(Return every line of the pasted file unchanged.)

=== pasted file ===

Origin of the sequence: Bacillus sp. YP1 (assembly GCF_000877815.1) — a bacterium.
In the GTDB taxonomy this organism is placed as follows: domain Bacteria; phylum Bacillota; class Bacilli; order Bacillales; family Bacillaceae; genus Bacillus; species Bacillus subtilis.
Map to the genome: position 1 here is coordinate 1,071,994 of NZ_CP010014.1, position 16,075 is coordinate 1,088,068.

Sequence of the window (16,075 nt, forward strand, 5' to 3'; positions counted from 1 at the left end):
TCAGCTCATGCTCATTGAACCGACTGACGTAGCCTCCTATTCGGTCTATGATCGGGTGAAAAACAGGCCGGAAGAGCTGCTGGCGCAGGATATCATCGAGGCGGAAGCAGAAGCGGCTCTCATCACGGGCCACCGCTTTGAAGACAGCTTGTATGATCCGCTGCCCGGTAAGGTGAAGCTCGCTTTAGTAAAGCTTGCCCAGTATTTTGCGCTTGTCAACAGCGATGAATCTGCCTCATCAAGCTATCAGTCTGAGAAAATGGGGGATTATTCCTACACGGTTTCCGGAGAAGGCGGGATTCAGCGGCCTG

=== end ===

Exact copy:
Origin of the sequence: Bacillus sp. YP1 (assembly GCF_000877815.1) — a bacterium.
In the GTDB taxonomy this organism is placed as follows: domain Bacteria; phylum Bacillota; class Bacilli; order Bacillales; family Bacillaceae; genus Bacillus; species Bacillus subtilis.
Map to the genome: position 1 here is coordinate 1,071,994 of NZ_CP010014.1, position 16,075 is coordinate 1,088,068.

Sequence of the window (16,075 nt, forward strand, 5' to 3'; positions counted from 1 at the left end):
TCAGCTCATGCTCATTGAACCGACTGACGTAGCCTCCTATTCGGTCTATGATCGGGTGAAAAACAGGCCGGAAGAGCTGCTGGCGCAGGATATCATCGAGGCGGAAGCAGAAGCGGCTCTCATCACGGGCCACCGCTTTGAAGACAGCTTGTATGATCCGCTGCCCGGTAAGGTGAAGCTCGCTTTAGTAAAGCTTGCCCAGTATTTTGCGCTTGTCAACAGCGATGAATCTGCCTCATCAAGCTATCAGTCTGAGAAAATGGGGGATTATTCCTACACGGTTTCCGGAGAAGGCGGGATTCAGCGGCCTG